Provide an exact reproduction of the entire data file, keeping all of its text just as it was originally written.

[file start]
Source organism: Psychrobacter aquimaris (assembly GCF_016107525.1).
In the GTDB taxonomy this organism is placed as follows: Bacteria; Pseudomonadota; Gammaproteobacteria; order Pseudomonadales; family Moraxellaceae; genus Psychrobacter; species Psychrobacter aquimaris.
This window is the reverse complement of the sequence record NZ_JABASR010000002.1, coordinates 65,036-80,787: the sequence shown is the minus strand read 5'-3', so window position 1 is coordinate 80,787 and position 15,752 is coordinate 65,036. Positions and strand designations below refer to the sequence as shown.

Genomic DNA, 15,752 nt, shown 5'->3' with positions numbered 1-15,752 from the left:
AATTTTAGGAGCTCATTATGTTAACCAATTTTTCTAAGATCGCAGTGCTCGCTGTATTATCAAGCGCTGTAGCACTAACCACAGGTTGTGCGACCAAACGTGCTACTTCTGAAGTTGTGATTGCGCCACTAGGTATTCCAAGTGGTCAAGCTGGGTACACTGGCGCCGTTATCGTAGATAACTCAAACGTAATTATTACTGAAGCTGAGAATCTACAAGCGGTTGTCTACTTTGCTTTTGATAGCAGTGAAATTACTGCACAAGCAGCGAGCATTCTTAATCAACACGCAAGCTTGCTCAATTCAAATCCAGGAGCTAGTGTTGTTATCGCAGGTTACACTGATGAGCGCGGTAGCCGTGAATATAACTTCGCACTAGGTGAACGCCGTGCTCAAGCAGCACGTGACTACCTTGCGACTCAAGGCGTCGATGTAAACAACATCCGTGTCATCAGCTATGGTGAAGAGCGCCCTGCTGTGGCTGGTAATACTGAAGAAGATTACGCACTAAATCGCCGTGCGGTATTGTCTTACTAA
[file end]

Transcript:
Source organism: Psychrobacter aquimaris (assembly GCF_016107525.1).
In the GTDB taxonomy this organism is placed as follows: Bacteria; Pseudomonadota; Gammaproteobacteria; order Pseudomonadales; family Moraxellaceae; genus Psychrobacter; species Psychrobacter aquimaris.
This window is the reverse complement of the sequence record NZ_JABASR010000002.1, coordinates 65,036-80,787: the sequence shown is the minus strand read 5'-3', so window position 1 is coordinate 80,787 and position 15,752 is coordinate 65,036. Positions and strand designations below refer to the sequence as shown.

Genomic DNA, 15,752 nt, shown 5'->3' with positions numbered 1-15,752 from the left:
AATTTTAGGAGCTCATTATGTTAACCAATTTTTCTAAGATCGCAGTGCTCGCTGTATTATCAAGCGCTGTAGCACTAACCACAGGTTGTGCGACCAAACGTGCTACTTCTGAAGTTGTGATTGCGCCACTAGGTATTCCAAGTGGTCAAGCTGGGTACACTGGCGCCGTTATCGTAGATAACTCAAACGTAATTATTACTGAAGCTGAGAATCTACAAGCGGTTGTCTACTTTGCTTTTGATAGCAGTGAAATTACTGCACAAGCAGCGAGCATTCTTAATCAACACGCAAGCTTGCTCAATTCAAATCCAGGAGCTAGTGTTGTTATCGCAGGTTACACTGATGAGCGCGGTAGCCGTGAATATAACTTCGCACTAGGTGAACGCCGTGCTCAAGCAGCACGTGACTACCTTGCGACTCAAGGCGTCGATGTAAACAACATCCGTGTCATCAGCTATGGTGAAGAGCGCCCTGCTGTGGCTGGTAATACTGAAGAAGATTACGCACTAAATCGCCGTGCGGTATTGTCTTACTAA